Compassion for the Shame-Baby

Yesterday, at a child’s 4th birthday party with red, blue and yellow balloons floating on the ceiling, big slices of chocolate cake on plates, piles of presents and 14 rambunctious children chasing each other around the kitchen, the mother of the birthday boy asked me to hold her 8-month old baby girl. We played pat-a-cake and peekaboo, and I revelled in the innocence of this small gopher-cheeked human being.

In the midst of the noise and chaos, she struggled to stay awake. I rocked back and forth, hummed a tuneless melody in the comforting way that I used when my own children were small. She eventually succumbed to sleep as a puppy does, simply closing her heavy eyelids and drifting off into dreamland.

While I felt grateful for this opportunity to revisit the world of little kids, I couldn’t help but compare it to the self-compassion work I’m engaged in myself at the mature age of 66 years. Just a few days ago, I talked with a supportive friend, and I told her about one of my Shadow Selves, “Critical Carla” who yammers at me when I make mistakes. “You don’t measure up!” “You’re a failure!” When Carla speaks to me like that, I become anxious and stressed and I see only my flaws.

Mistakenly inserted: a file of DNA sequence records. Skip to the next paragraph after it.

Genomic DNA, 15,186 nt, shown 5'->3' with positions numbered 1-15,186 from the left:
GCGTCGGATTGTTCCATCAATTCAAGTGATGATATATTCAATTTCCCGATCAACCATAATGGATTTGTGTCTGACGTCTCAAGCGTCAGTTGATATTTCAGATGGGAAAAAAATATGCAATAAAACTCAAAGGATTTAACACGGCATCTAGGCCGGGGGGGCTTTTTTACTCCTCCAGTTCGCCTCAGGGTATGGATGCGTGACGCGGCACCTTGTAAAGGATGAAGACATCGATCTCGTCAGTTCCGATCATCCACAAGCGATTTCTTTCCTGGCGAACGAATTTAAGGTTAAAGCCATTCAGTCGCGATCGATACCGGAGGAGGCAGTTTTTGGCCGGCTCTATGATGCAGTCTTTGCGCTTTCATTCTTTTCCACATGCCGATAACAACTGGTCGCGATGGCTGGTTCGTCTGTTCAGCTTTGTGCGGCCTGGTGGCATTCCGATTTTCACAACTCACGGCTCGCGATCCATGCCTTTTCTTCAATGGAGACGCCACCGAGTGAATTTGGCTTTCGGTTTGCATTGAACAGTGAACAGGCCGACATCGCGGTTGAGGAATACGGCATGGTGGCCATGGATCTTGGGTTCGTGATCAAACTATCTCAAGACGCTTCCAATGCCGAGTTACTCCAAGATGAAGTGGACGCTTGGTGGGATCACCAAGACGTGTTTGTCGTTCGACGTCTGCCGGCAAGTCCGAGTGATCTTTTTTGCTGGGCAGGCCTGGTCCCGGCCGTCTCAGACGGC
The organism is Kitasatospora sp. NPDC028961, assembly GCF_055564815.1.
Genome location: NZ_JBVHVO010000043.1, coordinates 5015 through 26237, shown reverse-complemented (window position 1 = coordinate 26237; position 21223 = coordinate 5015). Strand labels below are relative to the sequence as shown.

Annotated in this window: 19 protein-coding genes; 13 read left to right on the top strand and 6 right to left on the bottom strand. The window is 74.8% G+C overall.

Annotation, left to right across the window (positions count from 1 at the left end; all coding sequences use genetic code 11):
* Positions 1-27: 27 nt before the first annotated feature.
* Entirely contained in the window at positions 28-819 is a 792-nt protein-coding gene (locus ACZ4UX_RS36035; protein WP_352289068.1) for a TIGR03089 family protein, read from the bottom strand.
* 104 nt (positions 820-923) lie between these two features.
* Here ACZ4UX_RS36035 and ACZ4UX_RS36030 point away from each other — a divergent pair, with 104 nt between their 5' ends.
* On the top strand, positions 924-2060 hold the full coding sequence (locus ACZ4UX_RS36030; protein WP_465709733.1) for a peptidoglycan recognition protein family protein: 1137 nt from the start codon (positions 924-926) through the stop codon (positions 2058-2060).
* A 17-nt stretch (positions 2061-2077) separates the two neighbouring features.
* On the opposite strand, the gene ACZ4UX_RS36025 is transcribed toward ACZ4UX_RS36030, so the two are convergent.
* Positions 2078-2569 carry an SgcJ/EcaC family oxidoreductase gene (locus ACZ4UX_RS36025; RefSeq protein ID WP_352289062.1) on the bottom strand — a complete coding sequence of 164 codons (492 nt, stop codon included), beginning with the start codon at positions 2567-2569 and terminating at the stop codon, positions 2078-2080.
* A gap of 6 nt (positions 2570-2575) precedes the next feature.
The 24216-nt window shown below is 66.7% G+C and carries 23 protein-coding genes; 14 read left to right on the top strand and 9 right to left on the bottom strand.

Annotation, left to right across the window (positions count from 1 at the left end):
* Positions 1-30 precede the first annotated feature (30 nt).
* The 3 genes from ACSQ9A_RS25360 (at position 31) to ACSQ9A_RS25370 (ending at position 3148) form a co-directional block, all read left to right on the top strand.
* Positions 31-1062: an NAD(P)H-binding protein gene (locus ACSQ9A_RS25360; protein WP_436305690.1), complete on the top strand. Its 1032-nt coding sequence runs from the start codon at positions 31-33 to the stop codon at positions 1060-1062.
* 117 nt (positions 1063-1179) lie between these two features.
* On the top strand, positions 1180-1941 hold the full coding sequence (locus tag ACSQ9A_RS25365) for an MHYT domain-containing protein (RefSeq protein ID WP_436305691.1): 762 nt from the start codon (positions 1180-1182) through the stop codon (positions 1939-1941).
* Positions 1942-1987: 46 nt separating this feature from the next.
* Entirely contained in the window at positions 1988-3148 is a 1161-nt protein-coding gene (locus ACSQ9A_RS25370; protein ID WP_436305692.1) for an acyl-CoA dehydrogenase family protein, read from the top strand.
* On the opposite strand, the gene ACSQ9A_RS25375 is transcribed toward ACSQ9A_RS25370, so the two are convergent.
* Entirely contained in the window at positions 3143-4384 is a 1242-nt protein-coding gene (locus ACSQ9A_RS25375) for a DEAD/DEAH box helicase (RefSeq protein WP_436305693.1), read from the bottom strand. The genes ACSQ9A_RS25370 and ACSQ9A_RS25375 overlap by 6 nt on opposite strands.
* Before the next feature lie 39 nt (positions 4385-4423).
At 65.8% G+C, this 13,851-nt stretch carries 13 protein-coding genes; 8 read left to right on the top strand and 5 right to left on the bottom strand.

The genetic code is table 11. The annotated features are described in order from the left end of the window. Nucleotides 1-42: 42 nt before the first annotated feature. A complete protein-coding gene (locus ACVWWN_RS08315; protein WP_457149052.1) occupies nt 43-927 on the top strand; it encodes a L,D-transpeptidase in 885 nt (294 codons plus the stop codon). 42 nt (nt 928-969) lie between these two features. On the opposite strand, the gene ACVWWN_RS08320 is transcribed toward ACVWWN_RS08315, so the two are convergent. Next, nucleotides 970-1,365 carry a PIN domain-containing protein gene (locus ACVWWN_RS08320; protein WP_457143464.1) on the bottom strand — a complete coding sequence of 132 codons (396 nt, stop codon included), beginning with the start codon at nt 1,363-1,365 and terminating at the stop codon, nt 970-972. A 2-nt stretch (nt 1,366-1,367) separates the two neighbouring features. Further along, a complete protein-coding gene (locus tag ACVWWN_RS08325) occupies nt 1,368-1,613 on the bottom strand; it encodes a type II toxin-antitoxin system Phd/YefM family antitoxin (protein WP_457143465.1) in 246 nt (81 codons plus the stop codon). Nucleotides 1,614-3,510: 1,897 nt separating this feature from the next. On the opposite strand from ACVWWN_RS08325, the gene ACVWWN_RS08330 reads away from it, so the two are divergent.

Intellectually, I understand the purpose of Carla’s tirades. She’s trying to motivate me by correcting me so I’m safe from the rejection and disconnection that I fear will come with disappointing others and myself. I don’t necessarily feel her protection. Instead, I feel hurt and defensive instead of determined to be my best self. Worst of all, I feel alone.

When I make big mistakes, Critical Carla’s reactions can wreck havoc in my life. When she compares me to others whose lives seem idyllic and perfect, when she castigates me for my disorganized housekeeping skills, my frustration with my husband, my inability to balance my cheque book, or any other behaviour in which I feel “not good enough,” I feel powerless to stop her until I listen carefully and acknowledge her reason for protecting me.

Until I become mindful, the innocent child inside me continues to feel ashamed. She is, as self-compassion researcher Kirsten Neff says, a “shame-baby.” This baby needs my compassion and comfort whether it is warmth and reassurance, rocking, or whispers that say, “You’re okay just the way you are.” She needs to feel safe with me, that she is not alone, and that all human beings have moments when they feel flawed and imperfect. I can put my hand over her heart or cup her face so she feels rest easy in my arms.

Meet Judge Judy